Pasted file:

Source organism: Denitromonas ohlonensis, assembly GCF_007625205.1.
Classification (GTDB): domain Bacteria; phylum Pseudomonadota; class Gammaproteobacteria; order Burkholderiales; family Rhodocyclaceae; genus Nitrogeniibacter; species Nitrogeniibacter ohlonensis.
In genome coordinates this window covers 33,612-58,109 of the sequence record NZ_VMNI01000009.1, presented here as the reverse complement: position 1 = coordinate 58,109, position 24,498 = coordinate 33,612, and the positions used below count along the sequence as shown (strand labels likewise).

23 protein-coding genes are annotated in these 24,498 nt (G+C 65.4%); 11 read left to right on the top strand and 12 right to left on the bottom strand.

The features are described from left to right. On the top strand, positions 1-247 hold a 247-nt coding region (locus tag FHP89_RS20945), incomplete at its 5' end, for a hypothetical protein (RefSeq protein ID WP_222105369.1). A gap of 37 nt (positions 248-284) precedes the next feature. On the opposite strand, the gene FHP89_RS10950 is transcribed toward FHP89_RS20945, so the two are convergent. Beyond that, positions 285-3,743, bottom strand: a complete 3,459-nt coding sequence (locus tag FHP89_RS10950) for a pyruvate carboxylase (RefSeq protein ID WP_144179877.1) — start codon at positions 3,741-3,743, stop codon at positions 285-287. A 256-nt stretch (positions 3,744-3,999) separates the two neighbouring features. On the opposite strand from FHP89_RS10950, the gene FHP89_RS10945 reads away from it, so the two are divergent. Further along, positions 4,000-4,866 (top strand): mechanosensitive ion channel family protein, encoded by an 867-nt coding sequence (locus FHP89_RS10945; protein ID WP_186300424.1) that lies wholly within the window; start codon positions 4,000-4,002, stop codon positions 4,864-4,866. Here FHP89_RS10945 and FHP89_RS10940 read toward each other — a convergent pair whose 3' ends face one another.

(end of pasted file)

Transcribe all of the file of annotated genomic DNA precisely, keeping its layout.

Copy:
Source organism: Denitromonas ohlonensis, assembly GCF_007625205.1.
Classification (GTDB): domain Bacteria; phylum Pseudomonadota; class Gammaproteobacteria; order Burkholderiales; family Rhodocyclaceae; genus Nitrogeniibacter; species Nitrogeniibacter ohlonensis.
In genome coordinates this window covers 33,612-58,109 of the sequence record NZ_VMNI01000009.1, presented here as the reverse complement: position 1 = coordinate 58,109, position 24,498 = coordinate 33,612, and the positions used below count along the sequence as shown (strand labels likewise).

23 protein-coding genes are annotated in these 24,498 nt (G+C 65.4%); 11 read left to right on the top strand and 12 right to left on the bottom strand.

The features are described from left to right. On the top strand, positions 1-247 hold a 247-nt coding region (locus tag FHP89_RS20945), incomplete at its 5' end, for a hypothetical protein (RefSeq protein ID WP_222105369.1). A gap of 37 nt (positions 248-284) precedes the next feature. On the opposite strand, the gene FHP89_RS10950 is transcribed toward FHP89_RS20945, so the two are convergent. Beyond that, positions 285-3,743, bottom strand: a complete 3,459-nt coding sequence (locus tag FHP89_RS10950) for a pyruvate carboxylase (RefSeq protein ID WP_144179877.1) — start codon at positions 3,741-3,743, stop codon at positions 285-287. A 256-nt stretch (positions 3,744-3,999) separates the two neighbouring features. On the opposite strand from FHP89_RS10950, the gene FHP89_RS10945 reads away from it, so the two are divergent. Further along, positions 4,000-4,866 (top strand): mechanosensitive ion channel family protein, encoded by an 867-nt coding sequence (locus FHP89_RS10945; protein ID WP_186300424.1) that lies wholly within the window; start codon positions 4,000-4,002, stop codon positions 4,864-4,866. Here FHP89_RS10945 and FHP89_RS10940 read toward each other — a convergent pair whose 3' ends face one another.